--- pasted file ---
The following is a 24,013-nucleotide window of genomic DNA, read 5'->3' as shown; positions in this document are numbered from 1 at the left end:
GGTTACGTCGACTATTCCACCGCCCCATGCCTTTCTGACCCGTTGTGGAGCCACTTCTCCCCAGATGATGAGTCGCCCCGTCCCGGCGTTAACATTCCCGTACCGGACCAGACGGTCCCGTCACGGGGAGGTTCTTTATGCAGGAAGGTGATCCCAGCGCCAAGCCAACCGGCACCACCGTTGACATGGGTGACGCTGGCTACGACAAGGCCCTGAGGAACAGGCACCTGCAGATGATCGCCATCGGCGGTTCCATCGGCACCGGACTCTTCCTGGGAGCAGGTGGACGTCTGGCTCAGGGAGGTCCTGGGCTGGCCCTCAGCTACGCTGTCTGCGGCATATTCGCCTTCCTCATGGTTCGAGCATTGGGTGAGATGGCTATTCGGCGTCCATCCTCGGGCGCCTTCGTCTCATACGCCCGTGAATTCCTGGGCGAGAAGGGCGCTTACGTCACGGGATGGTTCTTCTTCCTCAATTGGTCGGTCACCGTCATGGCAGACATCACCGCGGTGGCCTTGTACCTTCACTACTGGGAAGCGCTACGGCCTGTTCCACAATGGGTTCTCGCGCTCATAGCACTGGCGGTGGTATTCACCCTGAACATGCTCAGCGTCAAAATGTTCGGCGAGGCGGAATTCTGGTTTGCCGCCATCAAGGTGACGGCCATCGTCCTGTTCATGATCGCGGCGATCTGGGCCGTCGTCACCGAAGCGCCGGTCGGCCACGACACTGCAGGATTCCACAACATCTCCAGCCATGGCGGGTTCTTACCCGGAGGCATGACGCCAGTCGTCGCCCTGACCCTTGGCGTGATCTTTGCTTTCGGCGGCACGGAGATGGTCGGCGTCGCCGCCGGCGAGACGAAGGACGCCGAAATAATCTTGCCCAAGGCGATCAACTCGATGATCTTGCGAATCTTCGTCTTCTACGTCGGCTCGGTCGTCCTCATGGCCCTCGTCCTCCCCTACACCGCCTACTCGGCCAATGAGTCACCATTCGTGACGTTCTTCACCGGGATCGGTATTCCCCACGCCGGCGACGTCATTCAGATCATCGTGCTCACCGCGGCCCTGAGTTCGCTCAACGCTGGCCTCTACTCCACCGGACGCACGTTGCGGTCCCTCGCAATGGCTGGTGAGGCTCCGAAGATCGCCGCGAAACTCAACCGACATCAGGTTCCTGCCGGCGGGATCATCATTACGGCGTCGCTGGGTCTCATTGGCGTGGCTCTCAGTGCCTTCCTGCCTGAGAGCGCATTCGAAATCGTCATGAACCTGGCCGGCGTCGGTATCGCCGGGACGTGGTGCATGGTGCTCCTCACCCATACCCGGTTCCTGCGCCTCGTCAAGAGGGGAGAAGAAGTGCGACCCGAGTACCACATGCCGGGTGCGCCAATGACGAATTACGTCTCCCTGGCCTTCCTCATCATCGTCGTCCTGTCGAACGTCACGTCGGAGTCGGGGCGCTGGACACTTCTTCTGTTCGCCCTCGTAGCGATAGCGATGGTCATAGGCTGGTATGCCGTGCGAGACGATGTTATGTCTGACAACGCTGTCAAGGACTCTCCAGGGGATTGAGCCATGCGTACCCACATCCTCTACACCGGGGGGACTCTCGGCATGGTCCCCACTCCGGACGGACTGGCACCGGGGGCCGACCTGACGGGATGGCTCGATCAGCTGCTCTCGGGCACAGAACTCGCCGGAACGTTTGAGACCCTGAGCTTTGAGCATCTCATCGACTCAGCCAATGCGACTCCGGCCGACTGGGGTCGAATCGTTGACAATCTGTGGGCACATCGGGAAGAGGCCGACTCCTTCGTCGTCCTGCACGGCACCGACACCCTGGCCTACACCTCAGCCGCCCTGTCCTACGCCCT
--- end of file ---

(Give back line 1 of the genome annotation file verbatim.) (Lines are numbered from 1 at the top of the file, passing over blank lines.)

The following is a 24,013-nucleotide window of genomic DNA, read 5'->3' as shown; positions in this document are numbered from 1 at the left end: